Week ten began with a bang as Crossover Day took place on Tuesday. Both the Senate and the House worked late into the night with multiple controversial issues providing plenty of fireworks and lots of “oohs and ahhs” by the lobbyists watching the screens outside the chambers as vote counts were displayed. After the dust had settled, a better picture of which legislation is still alive and which bills will have to wait a year (or longer) has emerged.
Wednesday through Friday, on the other hand, was a time for the General Assembly to collect its breath and restart the process of committee hearings with bills from the other chamber.
One final word of warning…as everyone familiar with this process knows, legislation is never really dead at the Georgia State Capitol. Language from bills that are considered “dead” can be amended into bills that are considered “germane.” Typically, bills are germane when they are located in the same code section as the original bill or if the subject matter is the same. These bills are also known as “vehicles” and identifying vehicles is a big part of what the lobbying team will be doing over the next few weeks to ensure that no nasty surprises slip though the chaos which defines the final days of a Session.
“Must Accept Cash” Bill Held on Crossover Day
HB 1152, requiring retailers to accept cash for purchases, was not brought to the House floor for a vote on Tuesday and so will be ineligible for further consideration. As noted above, language from the bill could be added to other legislation that is still moving. Considering the second signer on the bill is the Chairman of the Agriculture and Consumer Affairs Committee, it will be important to monitor that committee for any legislation that could serve as a vehicle.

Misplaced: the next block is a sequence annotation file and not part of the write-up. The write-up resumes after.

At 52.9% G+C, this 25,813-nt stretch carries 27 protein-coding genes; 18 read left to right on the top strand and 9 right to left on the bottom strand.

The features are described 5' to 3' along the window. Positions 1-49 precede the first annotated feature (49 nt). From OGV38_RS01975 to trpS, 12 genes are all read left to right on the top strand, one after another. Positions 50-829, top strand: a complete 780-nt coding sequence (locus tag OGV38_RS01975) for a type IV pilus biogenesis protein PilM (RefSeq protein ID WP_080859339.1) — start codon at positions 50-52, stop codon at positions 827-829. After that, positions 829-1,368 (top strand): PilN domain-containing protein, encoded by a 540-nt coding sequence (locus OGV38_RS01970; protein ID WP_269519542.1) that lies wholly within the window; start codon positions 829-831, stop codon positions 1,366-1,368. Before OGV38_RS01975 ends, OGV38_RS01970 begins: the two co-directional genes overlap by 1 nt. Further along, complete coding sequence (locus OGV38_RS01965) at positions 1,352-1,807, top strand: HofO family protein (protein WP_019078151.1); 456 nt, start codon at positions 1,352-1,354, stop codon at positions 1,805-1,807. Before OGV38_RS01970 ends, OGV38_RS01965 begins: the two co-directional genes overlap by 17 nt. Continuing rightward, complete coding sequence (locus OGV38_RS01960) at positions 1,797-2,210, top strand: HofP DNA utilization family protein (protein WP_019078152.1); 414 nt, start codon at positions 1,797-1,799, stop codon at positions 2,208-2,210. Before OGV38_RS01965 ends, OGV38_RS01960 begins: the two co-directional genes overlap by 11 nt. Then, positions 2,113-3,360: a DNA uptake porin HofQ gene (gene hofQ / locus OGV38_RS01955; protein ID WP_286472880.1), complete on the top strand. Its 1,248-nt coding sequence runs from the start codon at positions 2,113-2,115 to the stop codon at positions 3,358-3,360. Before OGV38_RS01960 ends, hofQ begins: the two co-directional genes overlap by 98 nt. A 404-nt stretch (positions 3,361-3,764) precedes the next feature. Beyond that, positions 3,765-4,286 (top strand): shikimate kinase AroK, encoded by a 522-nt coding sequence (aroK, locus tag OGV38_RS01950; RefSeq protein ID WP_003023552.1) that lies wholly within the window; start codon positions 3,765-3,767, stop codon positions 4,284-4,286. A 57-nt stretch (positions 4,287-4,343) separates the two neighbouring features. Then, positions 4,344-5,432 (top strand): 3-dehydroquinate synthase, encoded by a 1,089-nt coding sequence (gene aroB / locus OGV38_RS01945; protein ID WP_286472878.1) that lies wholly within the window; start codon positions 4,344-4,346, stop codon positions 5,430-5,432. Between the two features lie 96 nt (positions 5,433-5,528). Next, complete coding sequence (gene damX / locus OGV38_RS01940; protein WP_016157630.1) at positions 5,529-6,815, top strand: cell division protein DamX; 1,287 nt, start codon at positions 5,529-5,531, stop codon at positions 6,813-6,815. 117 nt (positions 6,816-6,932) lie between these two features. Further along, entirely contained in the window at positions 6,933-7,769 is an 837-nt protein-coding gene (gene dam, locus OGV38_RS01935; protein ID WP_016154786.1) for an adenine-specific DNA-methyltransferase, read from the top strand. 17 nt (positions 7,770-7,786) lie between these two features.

Georgia Inform Consumers Act Receives First Hearing in House; Substitute Language Being Considered
The House Judiciary Committee held a hearing Thursday afternoon on SB 332, the Georgia Inform Consumers Act. Chairman Chuck Efstration, (R – Dacula) brought a substitute with language sought by Amazon that allows them to monitor the chat function of the merchants that use their platform.
Two representatives from the online marketplace companies spoke against the bill and asked for it to be held. Neither seemed to have much impact with the committee. Georgia Retailers spoke for the legislation along with representatives from members companies Walmart, CVS, Walgreens and The Home Depot. The Georgia Food Industry Association also spoke in support of the legislation.
While the committee did not take a vote in this hearing, the Chairman indicated that a vote would be taken at the next meeting which is likely to be held early next week.
The General Assembly has now completed 31 Legislative Days of the 40 Day Session.
Next week’s schedule is as follows:
- Monday (3/21) – Legislative Day 32
- Tuesday (3/22) – Legislative Day 33
- Wednesday (3/23) – Legislative Day 34
- Thursday (3/24) – Committee Day
- Friday (3/25)– Legislative Day 35